When you're sixteen and no one understands who you are, sometimes the only choice left is to run. If you're lucky, you find a place that accepts you, no questions asked. And if you're really lucky, that place has a drum set, a place to practice, and a place to sleep. For Kid, the streets of Greenpoint, Brooklyn, are that place. Over the course of two scorching summers, Kid falls hopelessly in love and then loses nearly everything and everyone worth caring about. But as summer draws to a close, Kid finally finds someone who can last beyond the sunset.
Raised in South Carolina and New York, Woodson always felt halfway home in each place. In vivid poems, she shares what it was like to grow up as an African American in the 1960s and 1970s, living with the remnants of Jim Crow and her growing awareness of the Civil Rights movement. Touching and powerful, each poem is both accessible and emotionally charged, each line a glimpse into a child's soul as she searches for her place in the world. Woodson's poetry also reflects the joy of finding her voice through writing stories, despite the fact that she struggled with reading as a child. Her love of stories inspired her and stayed with her, creating the first sparks of the gifted writer she was to become.
A little girl named Noelle tells how she likes to go looking for things that are brown like her.
Anke de Vries and Stacey Knecht
While living in Holland, Michael meets Judith, who is frightened, bullied, and beaten by her mother and blames herself for the abuse she is enduring.
Andrea J. Loney
Although Bunnybear was born a bear, he feels more like a bunny. He loves to bounce through the forest, wiggle his nose, and munch on strawberries. The other bears don't understand him, and neither do the bunnies. Will Bunnybear ever find a friend who likes him just the way he is?
Ariel Dorfman and Joaquin Dorfman
Sixteen-year-old Heller Highland, who is living with his grandparents while his parents are away, burns rubber across Manhattan delivering bad news by bicycle, and as a summer heat wave melts the city, he is struck by first love.
When his father takes him to visit Vermont, Buster sends postcards to his friends back home telling them what he is learning about maple syrup and the "mud season."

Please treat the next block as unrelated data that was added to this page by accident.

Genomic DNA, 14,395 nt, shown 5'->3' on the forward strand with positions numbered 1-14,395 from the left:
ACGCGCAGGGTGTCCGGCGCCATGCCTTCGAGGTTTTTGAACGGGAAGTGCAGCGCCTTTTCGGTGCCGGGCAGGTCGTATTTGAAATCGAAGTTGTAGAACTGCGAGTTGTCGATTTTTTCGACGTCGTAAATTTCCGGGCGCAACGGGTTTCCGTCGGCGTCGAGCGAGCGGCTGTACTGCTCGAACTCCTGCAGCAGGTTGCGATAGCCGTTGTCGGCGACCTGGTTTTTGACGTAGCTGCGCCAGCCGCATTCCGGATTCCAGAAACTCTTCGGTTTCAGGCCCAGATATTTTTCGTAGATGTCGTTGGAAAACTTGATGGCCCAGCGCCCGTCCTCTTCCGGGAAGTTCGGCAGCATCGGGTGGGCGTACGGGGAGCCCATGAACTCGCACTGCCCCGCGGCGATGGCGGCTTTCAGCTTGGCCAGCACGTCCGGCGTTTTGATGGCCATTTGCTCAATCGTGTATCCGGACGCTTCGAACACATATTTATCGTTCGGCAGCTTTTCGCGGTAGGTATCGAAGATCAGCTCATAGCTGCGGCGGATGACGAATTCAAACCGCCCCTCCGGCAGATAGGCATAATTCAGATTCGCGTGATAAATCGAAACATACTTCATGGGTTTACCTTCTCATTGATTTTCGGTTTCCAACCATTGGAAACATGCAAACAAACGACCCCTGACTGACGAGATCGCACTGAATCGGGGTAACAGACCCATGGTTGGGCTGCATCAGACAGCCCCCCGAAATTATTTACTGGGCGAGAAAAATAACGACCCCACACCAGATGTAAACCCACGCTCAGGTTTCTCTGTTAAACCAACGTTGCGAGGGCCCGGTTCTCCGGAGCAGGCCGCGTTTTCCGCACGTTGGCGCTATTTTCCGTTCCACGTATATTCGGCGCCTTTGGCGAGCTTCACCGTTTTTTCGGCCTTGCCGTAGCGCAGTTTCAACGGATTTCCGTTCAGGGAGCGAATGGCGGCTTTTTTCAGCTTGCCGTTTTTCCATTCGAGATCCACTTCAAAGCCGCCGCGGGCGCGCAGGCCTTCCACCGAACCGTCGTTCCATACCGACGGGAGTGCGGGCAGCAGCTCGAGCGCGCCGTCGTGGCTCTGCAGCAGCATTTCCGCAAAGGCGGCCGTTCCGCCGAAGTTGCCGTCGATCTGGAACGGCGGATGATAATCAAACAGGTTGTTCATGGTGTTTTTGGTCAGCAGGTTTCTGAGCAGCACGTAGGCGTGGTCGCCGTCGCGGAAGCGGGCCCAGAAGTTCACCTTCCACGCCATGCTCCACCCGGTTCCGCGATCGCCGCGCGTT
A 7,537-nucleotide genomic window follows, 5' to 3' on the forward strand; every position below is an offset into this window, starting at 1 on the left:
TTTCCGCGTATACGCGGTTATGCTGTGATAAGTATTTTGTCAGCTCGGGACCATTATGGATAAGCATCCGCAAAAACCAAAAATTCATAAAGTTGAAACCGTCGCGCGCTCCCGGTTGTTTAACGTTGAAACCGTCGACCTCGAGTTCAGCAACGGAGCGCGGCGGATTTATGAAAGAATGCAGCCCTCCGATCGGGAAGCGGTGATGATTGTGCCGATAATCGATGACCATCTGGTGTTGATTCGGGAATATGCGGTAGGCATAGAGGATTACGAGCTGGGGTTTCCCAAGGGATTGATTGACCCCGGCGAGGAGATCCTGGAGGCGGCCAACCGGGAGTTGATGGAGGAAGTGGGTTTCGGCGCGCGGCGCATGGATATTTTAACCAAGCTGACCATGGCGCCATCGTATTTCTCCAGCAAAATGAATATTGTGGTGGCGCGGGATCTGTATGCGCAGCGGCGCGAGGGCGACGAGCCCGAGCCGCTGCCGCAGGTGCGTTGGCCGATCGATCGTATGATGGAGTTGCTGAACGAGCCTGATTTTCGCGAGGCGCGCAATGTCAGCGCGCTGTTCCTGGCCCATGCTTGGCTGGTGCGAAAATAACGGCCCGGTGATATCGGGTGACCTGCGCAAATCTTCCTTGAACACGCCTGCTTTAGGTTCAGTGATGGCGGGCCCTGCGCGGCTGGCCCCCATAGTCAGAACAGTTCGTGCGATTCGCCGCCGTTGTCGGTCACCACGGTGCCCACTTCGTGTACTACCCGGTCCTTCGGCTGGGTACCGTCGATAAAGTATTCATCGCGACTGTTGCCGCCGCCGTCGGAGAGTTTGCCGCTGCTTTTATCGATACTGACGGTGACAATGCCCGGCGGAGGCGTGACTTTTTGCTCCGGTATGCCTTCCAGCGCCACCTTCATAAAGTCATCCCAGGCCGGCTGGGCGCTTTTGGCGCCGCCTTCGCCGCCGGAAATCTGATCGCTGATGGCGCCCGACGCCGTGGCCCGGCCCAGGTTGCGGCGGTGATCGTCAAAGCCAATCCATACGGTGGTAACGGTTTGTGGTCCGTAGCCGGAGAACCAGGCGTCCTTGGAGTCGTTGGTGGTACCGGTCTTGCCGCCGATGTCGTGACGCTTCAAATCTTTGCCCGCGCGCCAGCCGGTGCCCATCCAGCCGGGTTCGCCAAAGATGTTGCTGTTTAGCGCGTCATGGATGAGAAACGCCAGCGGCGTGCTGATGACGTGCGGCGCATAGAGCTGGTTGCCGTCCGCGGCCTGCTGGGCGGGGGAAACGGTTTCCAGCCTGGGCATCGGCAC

David has a big problem; she is really a girl named Sarah. But nobody knows and everyone assumes she is a boy. When her parents ask why she is so sad, is she brave enough to tell them the truth?
A young girl and her brother stay with their grandmother while their mother works at night.
John Ed Bradley
Growing up in Louisiana in the late 1960s, where segregation and prejudice still thrive, two high school football players, one white, one black, become friends, but some changes are too difficult to accept.
Ella, a biracial girl with a patchy and uneven skin tone, and her friend Z, a boy who is very different, have been on the bottom of the social order at Caldera Junior High School in Las Vegas, but when the only other African-American student enters their sixth grade class, Ella longs to be friends with him and join the popular group, but does not want to leave Z all alone.
Melissa J. Morgan
Eleven-year-old Jenna, contending with the separation of her parents and the unwanted presence of her twin brother and older sister at Camp Lakeview, is determined to make a name for herself by pulling the ultimate prank.
Learning to tolerate different opinions, perspectives, and beliefs is vital to a healthy society. Slim Goodbody's Can't We Get Along? helps students understand the need and importance for tolerance, and the steps they can take to increase peace in their lives and in the world.
Tommy tells the story of his father's transition from Carl to Carly. He learns about other trans persons -- female to male, intersex, crossdressers, and those who live in the middle. The reactions of playmates, grandparents, and the child's mother are represented. Benchmarks of Carly's full transition are built into the story.
Newly-arrived in the United States from Mexico, Carmen is apprehensive about going to school and learning English.